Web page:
Colombia has requested the extradition of a notorious paramilitary warlord jailed in the US on drug charges, amid fears that he may be deported to Italy – and escape justice for human rights crimes in the Andean nation.
Salvatore Mancuso, 56, led a rightwing paramilitary group which carried out some of the worst violence against civilians during Colombia’s decades-long civil war.
He was convicted in Colombia of more than 1,500 murders and forced disappearances, and confessed to participating in a string of horrific crimes. But in 2008 was extradited to the US where he served 12 years of a 15-year sentence on drug trafficking charges.
When was released in March, his lawyers claimed that he would be killed if he returns to Colombia, and argued that he should instead be deported to Italy, where he also holds citizenship.
From there it is unlikely that he will answer for his crimes in Colombia, as the two countries do not share an extradition treaty.
“Salvatore Mancuso has serious outstanding debts with Colombian justice and for that I reason I have requested his extradition,” Colombia’s president, Iván Duque, tweeted on Thursday morning amid growing outcry over the case. “His crimes will not continue to be met with impunity.”
Mancuso, the well-educated son of an Italian immigrant from Colombia’s cattle-ranching north-west, is the highest-ranking former commander of the United Self-Defense Forces of Colombia still alive. He signed off on countless atrocities during a three-way conflict between leftwing rebels and state forces often acting in collusion with the paramilitaries.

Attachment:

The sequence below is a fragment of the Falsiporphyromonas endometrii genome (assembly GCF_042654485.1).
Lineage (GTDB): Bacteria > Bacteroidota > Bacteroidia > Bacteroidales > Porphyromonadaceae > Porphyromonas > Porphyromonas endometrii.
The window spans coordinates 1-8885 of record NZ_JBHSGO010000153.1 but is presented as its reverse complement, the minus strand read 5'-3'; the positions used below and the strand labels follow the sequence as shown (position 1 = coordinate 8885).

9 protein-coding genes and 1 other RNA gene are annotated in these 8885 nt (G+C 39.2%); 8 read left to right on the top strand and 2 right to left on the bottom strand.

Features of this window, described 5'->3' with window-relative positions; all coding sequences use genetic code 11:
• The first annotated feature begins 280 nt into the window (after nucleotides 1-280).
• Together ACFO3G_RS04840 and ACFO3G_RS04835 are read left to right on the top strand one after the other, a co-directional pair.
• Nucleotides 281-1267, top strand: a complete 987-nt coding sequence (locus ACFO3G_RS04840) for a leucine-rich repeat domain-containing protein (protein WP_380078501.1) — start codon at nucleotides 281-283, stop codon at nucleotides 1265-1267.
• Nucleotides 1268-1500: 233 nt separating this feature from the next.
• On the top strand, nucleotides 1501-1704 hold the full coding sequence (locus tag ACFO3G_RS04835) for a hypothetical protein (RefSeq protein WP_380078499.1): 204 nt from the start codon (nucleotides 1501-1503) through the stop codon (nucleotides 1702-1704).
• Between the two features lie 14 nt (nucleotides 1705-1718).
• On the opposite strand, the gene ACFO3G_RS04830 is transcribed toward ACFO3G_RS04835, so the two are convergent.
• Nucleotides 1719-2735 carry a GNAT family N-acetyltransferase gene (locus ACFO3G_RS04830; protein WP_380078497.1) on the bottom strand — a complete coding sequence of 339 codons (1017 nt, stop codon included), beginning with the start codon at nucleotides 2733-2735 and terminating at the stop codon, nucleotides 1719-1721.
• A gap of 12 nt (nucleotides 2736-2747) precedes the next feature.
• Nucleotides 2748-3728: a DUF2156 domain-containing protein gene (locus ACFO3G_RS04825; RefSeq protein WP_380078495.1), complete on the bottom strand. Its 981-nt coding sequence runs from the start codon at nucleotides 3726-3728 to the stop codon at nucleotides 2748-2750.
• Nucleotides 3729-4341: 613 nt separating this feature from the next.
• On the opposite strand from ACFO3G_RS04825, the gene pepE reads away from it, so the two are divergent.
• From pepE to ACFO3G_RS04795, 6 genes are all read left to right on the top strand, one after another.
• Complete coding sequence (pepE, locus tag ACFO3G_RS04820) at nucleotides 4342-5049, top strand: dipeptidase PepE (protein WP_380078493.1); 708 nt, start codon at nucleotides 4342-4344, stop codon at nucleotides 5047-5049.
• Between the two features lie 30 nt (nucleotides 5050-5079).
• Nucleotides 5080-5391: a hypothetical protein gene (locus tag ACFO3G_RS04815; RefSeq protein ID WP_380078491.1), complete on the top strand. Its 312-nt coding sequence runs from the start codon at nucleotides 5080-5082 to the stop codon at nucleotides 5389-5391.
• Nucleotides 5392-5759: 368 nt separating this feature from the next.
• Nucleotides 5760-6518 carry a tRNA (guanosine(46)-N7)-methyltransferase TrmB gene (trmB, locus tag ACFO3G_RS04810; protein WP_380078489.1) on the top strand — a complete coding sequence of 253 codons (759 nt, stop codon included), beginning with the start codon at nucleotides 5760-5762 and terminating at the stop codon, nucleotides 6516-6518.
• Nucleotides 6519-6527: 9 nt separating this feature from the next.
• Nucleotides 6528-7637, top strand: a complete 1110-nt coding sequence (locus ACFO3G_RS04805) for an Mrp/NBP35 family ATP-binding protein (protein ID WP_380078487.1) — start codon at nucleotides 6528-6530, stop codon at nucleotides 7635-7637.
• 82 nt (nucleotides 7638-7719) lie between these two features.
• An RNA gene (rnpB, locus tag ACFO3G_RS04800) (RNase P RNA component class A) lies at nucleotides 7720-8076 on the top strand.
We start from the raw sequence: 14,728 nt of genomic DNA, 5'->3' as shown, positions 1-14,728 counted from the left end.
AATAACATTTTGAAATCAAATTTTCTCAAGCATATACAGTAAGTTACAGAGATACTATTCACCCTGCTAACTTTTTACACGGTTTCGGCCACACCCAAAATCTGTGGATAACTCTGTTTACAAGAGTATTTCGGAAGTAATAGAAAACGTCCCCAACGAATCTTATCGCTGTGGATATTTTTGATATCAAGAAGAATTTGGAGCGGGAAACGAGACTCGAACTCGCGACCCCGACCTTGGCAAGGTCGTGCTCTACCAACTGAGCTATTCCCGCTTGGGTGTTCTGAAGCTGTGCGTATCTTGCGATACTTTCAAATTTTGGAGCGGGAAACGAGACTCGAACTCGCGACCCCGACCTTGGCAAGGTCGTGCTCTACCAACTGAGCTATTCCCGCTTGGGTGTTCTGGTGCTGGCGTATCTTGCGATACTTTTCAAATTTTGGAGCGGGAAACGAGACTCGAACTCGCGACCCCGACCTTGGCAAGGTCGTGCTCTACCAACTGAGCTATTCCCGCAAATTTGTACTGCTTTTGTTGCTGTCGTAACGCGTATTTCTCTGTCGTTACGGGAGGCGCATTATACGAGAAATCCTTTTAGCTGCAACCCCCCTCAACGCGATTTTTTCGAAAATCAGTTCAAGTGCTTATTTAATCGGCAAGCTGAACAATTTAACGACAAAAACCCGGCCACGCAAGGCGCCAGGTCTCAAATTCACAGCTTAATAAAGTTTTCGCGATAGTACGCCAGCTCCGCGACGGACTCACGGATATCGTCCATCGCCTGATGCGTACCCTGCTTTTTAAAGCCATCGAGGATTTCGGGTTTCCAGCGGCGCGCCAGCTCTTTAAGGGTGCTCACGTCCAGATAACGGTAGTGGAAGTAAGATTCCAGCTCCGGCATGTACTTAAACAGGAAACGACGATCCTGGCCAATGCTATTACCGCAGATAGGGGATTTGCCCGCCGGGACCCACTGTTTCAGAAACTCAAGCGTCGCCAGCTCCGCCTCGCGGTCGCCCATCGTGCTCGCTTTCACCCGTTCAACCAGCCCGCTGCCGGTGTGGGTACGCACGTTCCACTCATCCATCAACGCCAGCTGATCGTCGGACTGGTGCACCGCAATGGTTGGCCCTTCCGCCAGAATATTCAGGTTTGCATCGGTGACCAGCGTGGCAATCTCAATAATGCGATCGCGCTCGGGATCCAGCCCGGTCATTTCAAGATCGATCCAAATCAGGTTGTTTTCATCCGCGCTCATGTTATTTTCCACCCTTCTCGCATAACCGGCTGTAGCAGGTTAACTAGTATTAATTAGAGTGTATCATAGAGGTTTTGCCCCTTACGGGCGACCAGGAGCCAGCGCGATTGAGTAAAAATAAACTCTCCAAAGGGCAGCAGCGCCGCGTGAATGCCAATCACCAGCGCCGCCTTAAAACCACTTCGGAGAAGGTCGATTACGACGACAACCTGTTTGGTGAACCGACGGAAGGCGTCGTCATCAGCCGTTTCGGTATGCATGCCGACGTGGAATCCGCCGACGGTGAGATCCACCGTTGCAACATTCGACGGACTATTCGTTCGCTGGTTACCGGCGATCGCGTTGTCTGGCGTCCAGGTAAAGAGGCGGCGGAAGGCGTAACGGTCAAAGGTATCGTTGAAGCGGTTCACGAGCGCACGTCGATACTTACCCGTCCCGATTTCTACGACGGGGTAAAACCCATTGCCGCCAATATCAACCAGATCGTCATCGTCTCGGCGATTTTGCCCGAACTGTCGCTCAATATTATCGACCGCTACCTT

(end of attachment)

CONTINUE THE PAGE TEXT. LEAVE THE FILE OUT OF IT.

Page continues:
In February 2000, militiamen under his command tortured and dismembered more than 60 peasant farmers in the rural village of El Salado, in one of the worst single acts of violence in the five-decade war. Victims – including a six-year-old girl and an elderly woman – were stabbed, beaten and strangled to death.
Yirley Velasco, now 34, was 14 when four of Mancuso’s men pinned her down in front of the village and sexually abused her after killing her neighbours.
“We’re still wearing the scars of what he and his men did to us, every day we are tortured by it, so how could it be fair that he gets to live comfortably in Italy?” she said on Thursday.
The conflict between the Colombian state and leftist rebel groups including the Revolutionary Armed Forces of Colombia (or Farc) left 260,000 dead and displaced over 7 million.
A peace deal was signed with the Farc in 2016, which brought with it a truth and justice tribunal. Campaigners say that Mancuso, who has already implicated high-profile politicians in his crimes, must answer to it.
“He must come to Colombia to tell the truth about the political and business leaders that were involved,” said Iván Cepeda, a prominent leftist senator whose father, a congressman, was murdered by paramilitaries in 1994.
Rosario Montoya, 62, an afro-indigenous organiser from Mancuso’s home-province of Córdoba, was forced to run from one of his death squads in 1987 after many of her neighbours and fellow activists had been murdered.
“They exterminated us and they stole our land and yet only Mancuso knows the truth of what happened,” Montoya said. “We’re not hoping that he gets punished, we’re just hoping to hear who gave him the orders.”